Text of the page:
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Our pick of the Biennale, Venice’s boundary-pushing performance festival

A scene from Jakob Von Gunten
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Breaking down barriers between actors and performers is the key theme of this year’s multi-arts event, writes Briony Cartmell

At the 46th International Theatre Festival, part of the Venice Biennale, there is theatre on offer for those with abstract leanings. The 2017 edition made a point of showcasing an all-female line-up of established European directors. This year, the spotlight moves to question disciplinary boundaries in performing arts.

The theme for the current programme is ‘Actor/Performer’, as director Antonio Latella breaks down the silos between theatre and dance, and even puppetry and mime. The result is an eclectic array of works that forms a conversation with the conceptual art on display.

Gisele Vienne kicks off with Crowd, a performance piece that merges puppetry and dance in the context of a party, unfurling individual characters’ stories to a techno beat. The 40-year-old Austrian director likens the people interacting on stage as mixing music in post production. In the more meditative Allege, French choreographer Clement Layes has perfected the art of multitasking through balancing objects that each carry conceptual meanings, as his method of portraying frustration at the financial crisis of 2008.

How Did I Die by Davy Pieter

One performance that chooses to play with narrative by toying with convention is How Did I Die by Dutch director Davy Pieters. The play is a homicide, staged backwards, as though watching video reels of evidence. Pieters was inspired in her observation of the Amsterdam Police Department to put the audience in the role of detective, and urges them to consider the very nature of truth.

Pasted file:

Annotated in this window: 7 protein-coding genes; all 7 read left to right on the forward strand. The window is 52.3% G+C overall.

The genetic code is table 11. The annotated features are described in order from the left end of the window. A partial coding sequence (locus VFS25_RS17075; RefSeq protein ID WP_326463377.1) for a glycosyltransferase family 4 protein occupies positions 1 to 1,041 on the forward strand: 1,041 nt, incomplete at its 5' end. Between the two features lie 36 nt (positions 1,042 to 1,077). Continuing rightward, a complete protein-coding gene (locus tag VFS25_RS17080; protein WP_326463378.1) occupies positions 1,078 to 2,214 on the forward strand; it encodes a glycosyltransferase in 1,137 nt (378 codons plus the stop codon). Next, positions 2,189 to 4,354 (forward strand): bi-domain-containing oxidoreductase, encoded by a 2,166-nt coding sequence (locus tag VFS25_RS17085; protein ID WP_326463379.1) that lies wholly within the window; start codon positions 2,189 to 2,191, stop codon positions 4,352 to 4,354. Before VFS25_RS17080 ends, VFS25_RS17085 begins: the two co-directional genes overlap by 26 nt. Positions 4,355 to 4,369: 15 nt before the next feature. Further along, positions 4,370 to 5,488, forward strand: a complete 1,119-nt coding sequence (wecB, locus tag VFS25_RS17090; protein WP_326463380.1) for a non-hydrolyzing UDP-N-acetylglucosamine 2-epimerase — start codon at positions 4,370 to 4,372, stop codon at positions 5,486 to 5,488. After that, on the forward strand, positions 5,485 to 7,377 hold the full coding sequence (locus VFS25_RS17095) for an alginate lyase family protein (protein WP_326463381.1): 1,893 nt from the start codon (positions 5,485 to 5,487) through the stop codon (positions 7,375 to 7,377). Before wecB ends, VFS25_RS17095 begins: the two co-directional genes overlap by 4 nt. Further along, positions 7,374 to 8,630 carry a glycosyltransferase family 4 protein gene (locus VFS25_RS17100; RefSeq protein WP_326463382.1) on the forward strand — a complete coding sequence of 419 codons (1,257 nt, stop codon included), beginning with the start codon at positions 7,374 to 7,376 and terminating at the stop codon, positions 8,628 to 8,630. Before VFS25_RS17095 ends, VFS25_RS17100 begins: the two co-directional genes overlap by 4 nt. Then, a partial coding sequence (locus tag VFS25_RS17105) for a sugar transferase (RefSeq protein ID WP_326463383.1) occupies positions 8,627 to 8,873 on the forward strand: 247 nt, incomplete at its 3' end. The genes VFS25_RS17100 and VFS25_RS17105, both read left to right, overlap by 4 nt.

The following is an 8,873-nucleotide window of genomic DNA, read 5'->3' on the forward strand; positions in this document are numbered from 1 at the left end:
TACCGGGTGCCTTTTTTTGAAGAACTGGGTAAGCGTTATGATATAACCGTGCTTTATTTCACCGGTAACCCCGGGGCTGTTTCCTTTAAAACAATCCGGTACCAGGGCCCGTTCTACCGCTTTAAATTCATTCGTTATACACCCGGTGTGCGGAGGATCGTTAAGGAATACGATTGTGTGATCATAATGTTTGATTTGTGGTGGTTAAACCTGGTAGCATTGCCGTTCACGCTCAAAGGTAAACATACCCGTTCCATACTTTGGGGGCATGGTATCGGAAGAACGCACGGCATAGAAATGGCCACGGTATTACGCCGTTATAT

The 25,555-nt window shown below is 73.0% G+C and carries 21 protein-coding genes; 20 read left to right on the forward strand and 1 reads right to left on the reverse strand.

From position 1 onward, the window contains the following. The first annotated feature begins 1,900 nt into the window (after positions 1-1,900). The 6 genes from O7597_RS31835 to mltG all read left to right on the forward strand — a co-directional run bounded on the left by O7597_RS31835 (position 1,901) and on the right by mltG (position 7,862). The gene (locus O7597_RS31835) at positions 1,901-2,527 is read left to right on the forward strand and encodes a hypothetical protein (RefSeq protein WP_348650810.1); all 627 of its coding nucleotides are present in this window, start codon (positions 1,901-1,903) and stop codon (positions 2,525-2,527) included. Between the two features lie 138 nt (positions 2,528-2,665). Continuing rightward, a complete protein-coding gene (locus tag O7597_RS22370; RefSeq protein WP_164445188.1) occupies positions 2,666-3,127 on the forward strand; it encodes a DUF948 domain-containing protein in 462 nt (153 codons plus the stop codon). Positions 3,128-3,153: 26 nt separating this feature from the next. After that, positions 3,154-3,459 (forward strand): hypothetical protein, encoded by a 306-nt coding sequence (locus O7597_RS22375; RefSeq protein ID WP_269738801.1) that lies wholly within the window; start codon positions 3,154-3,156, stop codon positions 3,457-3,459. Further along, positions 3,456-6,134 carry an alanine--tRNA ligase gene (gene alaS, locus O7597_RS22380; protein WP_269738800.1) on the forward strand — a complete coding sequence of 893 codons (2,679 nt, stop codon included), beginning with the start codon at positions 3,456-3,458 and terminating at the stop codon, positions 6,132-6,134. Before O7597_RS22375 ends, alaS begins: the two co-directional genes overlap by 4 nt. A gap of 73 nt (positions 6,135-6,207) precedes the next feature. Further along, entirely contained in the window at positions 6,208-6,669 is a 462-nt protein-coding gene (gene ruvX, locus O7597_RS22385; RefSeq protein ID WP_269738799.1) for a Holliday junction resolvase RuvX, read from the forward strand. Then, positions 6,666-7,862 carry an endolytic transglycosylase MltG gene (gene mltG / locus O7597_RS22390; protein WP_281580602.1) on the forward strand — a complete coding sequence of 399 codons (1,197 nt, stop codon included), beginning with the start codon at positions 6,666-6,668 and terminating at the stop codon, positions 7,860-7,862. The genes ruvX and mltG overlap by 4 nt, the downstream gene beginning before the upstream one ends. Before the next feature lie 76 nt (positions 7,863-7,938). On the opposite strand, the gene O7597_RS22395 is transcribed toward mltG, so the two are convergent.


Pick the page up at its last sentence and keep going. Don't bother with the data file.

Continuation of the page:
Vincent Thomasset relies heavily on puns with his show Medail Decor, where the central focus is on doubles and dubbing. For the Italian premiere of this piece, a narrator dictates a story, while a performer acts out instructions or listens along. Meanwhile, Simone Aughterlony investigates architecture in a Beckettian way through Everything Fits in the Room, with a set constructed of a free-standing wall, a roaming kitchen island and incongruously decaying bodies.

Everything Fits in the Room

The horror film genre is re-imagined for the stage in Swedish mime artist Jakop Ahlbom’s Horror. Be prepared for state-of-the-art visual tricks to accompany the protagonist’s journey through childhood trauma.

One of the most engaging works at the festival is by Giuseppe Stellato, who imagines a dystopian train station in a cross between art installation and performance. A vending machine becomes conscious, recording passers-by before spitting out objects that they’ll need to survive.

The winners of the Golden Lion lifetime achievement award are Antonio Rezza and Flavia Mastrella, whose shows create a danse macabre with ropes, netting and fabric.

Jakop Ahlbom’s Horror
Jakop Ahlbom’s Horror

For those interested in classic adaptations, the Anagoor group takes on the Oresteia, Ibsen’s Ghosts is re-imagined by Leonardo Lidi and Fabio Condemi takes inspiration from Robert Walser’s 1909 novel in the world premiere of Jakob Von Gunten.

This year, choosing the most engaging pieces from the Biennale’s varied theatre offerings may be made more difficult by its theme but, for the dedicated, there is certainly entertainment worth pursuing.

Biennale Teatro 2018 runs from July 20 to August 5

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